Computational science is an interdisciplinary field in which realistic mathematical models combined with scientific computing methods are used to study, usually through computer simulation and modeling, systems of real-world scientific or societal interest. As computing technology has become increasingly powerful and increasingly available, and as the basic sciences and engineering have advanced, computer modeling and simulation have become progressively more recognized as engines of economic growth and scientific advancement. In fact, the 2005 Report to the President, Computational Science: Ensuring America's Competitiveness, states that "the most scientifically important and economically promising research frontiers in the 21st century will be conquered by those most skilled with advanced computing technologies and computational science applications."
Computer simulation and modeling are now used in virtually every area of science and engineering. Meteorologists and atmospheric scientists use computer modeling to predict future weather and long-term climate changes and to understand severe weather phenomena such as hurricanes and tornadoes. Aeronautical engineers use computers to simulate air flow around aircraft to determine flight characteristics and structural integrity under extreme conditions. Mechanical engineers use computers to simulate car crashes in order to design safety features. The use of "computer experiments" saves millions of dollars and years of development time in aviation and in many other fields.
Astronomers and astrophysicists use computers to simulate the evolution of stars and galaxies. Particle physicists use computers to understand the results of experiments carried out in particle accelerators, to create new theoretical models of subatomic particle behavior, and to help suggest new experiments.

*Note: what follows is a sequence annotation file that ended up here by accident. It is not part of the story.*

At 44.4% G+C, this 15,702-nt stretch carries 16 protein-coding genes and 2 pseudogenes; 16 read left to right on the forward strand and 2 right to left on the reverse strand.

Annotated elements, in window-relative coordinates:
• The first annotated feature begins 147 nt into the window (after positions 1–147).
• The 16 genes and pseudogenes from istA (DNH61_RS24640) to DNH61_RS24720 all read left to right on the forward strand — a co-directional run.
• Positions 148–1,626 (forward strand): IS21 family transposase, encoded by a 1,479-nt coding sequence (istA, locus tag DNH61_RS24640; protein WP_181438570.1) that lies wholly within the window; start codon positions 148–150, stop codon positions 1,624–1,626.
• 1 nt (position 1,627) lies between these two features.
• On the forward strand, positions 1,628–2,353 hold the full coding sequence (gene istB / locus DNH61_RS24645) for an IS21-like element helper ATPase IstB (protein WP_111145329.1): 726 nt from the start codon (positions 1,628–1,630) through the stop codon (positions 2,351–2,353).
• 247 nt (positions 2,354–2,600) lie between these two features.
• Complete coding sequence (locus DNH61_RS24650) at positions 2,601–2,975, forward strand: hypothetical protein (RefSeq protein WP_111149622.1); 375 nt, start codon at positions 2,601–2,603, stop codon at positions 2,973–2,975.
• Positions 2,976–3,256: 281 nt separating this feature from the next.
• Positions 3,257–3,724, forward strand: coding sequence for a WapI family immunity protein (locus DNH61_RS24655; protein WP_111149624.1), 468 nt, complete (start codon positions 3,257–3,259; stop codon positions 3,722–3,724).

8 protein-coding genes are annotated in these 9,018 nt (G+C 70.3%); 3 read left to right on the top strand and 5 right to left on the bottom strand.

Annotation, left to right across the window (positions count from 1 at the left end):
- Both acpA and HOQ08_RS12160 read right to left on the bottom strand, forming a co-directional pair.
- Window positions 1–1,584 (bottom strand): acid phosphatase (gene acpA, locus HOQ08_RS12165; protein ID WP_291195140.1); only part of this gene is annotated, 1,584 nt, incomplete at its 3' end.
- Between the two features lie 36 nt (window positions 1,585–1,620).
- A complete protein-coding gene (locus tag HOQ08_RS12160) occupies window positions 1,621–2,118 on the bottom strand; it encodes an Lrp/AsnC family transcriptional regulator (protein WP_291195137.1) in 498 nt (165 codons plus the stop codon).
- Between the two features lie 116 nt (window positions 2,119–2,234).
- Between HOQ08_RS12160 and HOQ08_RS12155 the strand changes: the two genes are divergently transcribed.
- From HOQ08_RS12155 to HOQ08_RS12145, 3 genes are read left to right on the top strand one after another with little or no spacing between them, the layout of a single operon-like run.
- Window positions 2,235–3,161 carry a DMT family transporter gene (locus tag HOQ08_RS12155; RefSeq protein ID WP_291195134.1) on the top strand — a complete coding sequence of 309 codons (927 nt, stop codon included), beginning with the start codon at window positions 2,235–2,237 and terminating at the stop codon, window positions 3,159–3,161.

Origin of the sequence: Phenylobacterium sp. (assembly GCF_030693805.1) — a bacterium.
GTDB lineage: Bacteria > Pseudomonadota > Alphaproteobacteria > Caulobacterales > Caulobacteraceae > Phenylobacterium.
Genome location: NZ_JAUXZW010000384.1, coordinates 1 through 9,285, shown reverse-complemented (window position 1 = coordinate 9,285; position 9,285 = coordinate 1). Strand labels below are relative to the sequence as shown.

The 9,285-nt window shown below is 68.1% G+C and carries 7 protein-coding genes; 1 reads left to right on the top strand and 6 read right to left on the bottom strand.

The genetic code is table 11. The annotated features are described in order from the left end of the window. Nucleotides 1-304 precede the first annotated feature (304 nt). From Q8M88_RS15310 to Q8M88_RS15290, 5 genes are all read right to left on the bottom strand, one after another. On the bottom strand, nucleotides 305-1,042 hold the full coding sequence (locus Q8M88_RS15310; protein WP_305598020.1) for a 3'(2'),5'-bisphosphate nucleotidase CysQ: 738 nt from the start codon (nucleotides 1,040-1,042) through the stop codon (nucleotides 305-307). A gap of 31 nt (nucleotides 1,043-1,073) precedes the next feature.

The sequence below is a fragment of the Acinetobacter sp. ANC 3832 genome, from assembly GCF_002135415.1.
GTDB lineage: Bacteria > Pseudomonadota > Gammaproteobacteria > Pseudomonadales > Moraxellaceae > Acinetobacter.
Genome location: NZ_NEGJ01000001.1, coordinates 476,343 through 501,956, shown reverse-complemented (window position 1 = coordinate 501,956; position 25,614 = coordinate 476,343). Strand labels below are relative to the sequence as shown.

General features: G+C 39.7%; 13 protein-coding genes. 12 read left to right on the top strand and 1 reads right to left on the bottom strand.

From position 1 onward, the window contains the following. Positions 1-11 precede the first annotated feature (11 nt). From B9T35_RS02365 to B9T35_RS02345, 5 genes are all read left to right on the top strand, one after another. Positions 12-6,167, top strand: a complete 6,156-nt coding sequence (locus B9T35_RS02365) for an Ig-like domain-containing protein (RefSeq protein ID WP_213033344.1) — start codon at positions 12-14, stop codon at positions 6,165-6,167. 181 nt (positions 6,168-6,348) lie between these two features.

In the field of biology, computers are used to help understand the function of the brain, kidneys, and other organs; to understand the mechanisms of viral infection and other disease progression; and to understand the function of human, animal, plant, and other genes. Biological systems are modeled at the molecular level to understand the biological functioning of toxins and to help design new medicines. "Computational steering" is used to help design groups of candidate drug molecules that are then studied experimentally.
Computational scientists synthesize scientific programming and mathematical skills along with knowledge of application fields to computationally model systems of interest. Areas of mathematics such as calculus, differential equations, statistics, and linear algebra form the basic language in which science and engineering are practiced. Additional required skills include high performance computing, scientific programming, simulation methods, specialized scientific computing packages and tools, and animation and visualization of results.
The skills taught in the Computational Science department are in high demand outside of the College. While at Brockport, our students have completed internships with such prestigious institutions as Harvard University, General Electric Corporation, Boston Quantum Corporation, and the Shodor Institute. Our graduates have gone on to doctoral studies at distinguished institutions such as Purdue, University of Massachusetts at Amherst, George Mason University, and Carnegie Mellon University. Others work with such prestigious employers as Lockheed Martin, Google, Ricoh, ENSCO, Eastman Kodak, and Boeing.
If you would like more information, please feel free to contact Dr. Robert E. Tuzun, Associate Professor and Chair, Department of Computational Science, by email at firstname.lastname@example.org or by phone at (585) 395-5368. You may also visit our Web site at www.brockport.edu/cps or stop by our office at 129 Smith Hall.
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